2012 in books, part three

30. The Hunger Games – Suzanne Collins*
31. Catching Fire – Suzanne Collins*
32. Mockingjay – Suzanne Collins*
We all know how much I love The Hunger Games.

33. The Wednesday Wars – Gary Schmidt*
And The Wednesday Wars.

34. Austenland – Shannon Hale
Girl loves Pride and Prejudice and is waiting for her own Mr. Darcy, rich aunt sends girl to Austen reenactment, fantasies don’t quite turn out to be true but real happiness reigns after all. That would be about the plot of the book and I think you can tell I didn’t find it satisfying. But I don’t really have anything bad to say about it (not liked The Sealed Letter, up next). I just liked Shannon Hale’s other books so much more. By the way,  I hate mentally comparing author’s books and feeling one is kind of lacking. So I’m going to forget about this one if you don’t mind.

35. The Sealed Letter – Emma Donaghue
Aargh. This one about killed me.

36. Adventures of a Church Historian – Leonard J. Arrington
The title is fairly self-explanatory. I thought this was fascinating for the look we got into the making of Mormon history (quite literally). It’s an important period in my research and this really put a face on people I’ve been reading about for the past year. Also, I would have loved to have met Leonard Arrington–now Roald Dahl has a rival in that cliché question, who would you like to meet, alive or dead?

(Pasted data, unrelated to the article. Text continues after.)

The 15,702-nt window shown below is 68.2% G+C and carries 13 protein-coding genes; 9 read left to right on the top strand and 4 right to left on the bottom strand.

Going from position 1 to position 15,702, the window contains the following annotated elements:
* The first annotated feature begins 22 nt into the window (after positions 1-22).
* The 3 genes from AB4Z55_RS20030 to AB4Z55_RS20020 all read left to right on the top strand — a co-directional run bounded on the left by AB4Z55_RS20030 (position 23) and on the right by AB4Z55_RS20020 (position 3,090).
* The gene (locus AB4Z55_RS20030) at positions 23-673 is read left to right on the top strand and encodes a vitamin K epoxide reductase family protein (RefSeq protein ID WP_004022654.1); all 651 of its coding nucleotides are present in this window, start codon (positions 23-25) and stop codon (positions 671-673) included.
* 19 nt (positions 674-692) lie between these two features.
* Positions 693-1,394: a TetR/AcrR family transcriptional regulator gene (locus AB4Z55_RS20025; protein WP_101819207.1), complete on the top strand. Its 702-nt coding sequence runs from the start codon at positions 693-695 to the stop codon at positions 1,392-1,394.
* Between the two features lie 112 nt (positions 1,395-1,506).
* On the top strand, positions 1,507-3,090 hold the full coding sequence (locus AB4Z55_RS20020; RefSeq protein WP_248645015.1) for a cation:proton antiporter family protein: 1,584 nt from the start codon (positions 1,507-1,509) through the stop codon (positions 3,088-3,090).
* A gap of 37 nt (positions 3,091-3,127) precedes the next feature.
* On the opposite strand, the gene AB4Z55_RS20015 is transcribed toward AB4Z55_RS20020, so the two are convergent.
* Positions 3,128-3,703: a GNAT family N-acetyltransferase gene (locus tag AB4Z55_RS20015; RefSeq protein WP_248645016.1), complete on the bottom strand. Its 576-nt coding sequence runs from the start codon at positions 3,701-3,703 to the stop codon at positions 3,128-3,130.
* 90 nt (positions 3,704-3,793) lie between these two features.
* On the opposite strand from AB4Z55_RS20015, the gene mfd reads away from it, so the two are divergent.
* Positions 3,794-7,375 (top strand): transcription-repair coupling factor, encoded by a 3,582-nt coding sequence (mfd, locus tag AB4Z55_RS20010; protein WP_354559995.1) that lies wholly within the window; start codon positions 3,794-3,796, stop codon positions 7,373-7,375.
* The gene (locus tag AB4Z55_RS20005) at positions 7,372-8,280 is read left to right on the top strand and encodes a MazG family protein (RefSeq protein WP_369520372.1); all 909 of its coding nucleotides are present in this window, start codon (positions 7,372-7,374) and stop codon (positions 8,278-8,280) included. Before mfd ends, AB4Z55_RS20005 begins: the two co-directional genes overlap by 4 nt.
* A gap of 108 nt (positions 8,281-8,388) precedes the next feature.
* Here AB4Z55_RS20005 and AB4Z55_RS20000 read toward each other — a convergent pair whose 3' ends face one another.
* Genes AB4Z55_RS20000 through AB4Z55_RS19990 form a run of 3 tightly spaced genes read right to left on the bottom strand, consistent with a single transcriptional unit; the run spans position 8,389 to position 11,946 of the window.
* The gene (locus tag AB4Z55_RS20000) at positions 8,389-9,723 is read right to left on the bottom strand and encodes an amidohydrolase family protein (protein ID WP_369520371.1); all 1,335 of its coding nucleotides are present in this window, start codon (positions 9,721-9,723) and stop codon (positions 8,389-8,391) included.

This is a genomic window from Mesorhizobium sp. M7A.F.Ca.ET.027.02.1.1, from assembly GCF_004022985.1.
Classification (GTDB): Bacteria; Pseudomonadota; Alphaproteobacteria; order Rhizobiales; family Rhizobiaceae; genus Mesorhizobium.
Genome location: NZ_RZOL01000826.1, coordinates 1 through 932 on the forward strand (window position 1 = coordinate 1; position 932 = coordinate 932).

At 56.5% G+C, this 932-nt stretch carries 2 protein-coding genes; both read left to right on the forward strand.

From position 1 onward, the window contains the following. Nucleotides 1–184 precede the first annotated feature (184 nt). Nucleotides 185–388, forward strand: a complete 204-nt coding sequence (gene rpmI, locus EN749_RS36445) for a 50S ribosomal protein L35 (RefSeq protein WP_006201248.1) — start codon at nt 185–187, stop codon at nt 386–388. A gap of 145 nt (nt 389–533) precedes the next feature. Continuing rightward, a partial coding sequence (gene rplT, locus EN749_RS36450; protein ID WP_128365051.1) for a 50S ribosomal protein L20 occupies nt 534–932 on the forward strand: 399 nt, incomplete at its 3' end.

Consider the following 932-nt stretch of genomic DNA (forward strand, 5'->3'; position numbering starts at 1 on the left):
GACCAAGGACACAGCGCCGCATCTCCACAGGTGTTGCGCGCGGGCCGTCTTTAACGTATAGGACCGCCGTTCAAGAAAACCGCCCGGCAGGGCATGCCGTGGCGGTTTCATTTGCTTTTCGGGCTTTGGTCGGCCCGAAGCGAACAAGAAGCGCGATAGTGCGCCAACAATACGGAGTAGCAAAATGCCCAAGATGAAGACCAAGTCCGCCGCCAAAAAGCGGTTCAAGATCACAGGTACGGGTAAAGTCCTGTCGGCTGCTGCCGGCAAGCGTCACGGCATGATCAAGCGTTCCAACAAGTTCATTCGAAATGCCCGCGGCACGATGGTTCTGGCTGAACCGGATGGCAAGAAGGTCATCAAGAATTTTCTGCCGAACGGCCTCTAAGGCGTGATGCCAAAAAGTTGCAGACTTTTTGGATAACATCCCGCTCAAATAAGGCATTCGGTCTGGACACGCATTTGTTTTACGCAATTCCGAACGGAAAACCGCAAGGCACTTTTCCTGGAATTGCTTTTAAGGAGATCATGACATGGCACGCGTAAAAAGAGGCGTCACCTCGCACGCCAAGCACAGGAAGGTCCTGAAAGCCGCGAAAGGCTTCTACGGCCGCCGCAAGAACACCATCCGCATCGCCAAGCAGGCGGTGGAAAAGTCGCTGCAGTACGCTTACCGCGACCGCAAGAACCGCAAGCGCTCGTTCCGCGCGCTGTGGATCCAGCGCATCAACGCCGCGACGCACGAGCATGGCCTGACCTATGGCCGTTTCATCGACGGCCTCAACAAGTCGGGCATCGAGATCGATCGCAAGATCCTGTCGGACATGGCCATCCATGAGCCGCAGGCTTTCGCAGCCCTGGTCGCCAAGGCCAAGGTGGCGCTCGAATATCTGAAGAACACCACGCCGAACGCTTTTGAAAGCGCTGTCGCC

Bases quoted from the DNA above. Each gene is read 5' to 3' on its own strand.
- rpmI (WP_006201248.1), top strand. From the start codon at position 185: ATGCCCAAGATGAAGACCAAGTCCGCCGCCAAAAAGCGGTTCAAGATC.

37. Soul Music – Terry Pratchett*
We also all know how much I love Terry Pratchett. I quote that guy all the time (if sometimes only in my head because it gets kind of awkward when you can quote books and no one else can). This is one of my lesser favorites (about rock and roll, or “music with rocks in”) but still good. (As an aside, sometimes it scares me how much my universe is Discworld-shaped.)

38. Mormonism and the American Experience – Klaus J. Hansen
39. The Book of Mormon: A Very Short Introduction – Terryl Givens
The Hansen book I didn’t get much out of, the Givens book was wonderful.

The amount of rereads (marked with an asterisk) is explained by the fact that most of the other books were academic ones–if I’m reading scholarly tomes all day I want something light and easy and familiar at night. Perhaps the next installment will be more interesting (although I just took a look at my 2012 in books page and I was apparently in a Patricia Cornwell phase there, so I don’t know.)

You can find parts one and two here.


3 thoughts on “2012 in books, part three

  1. Donna says:

    Man, unlike every other person on the planet apparently, I do not get the whole Hunger Games fanaticism.

    But, I would love to meet Leonard Arrington too. And I haven’t read any Teryl Givens, but have listened to an interview with him, and I think he and his ideas are fascinating.

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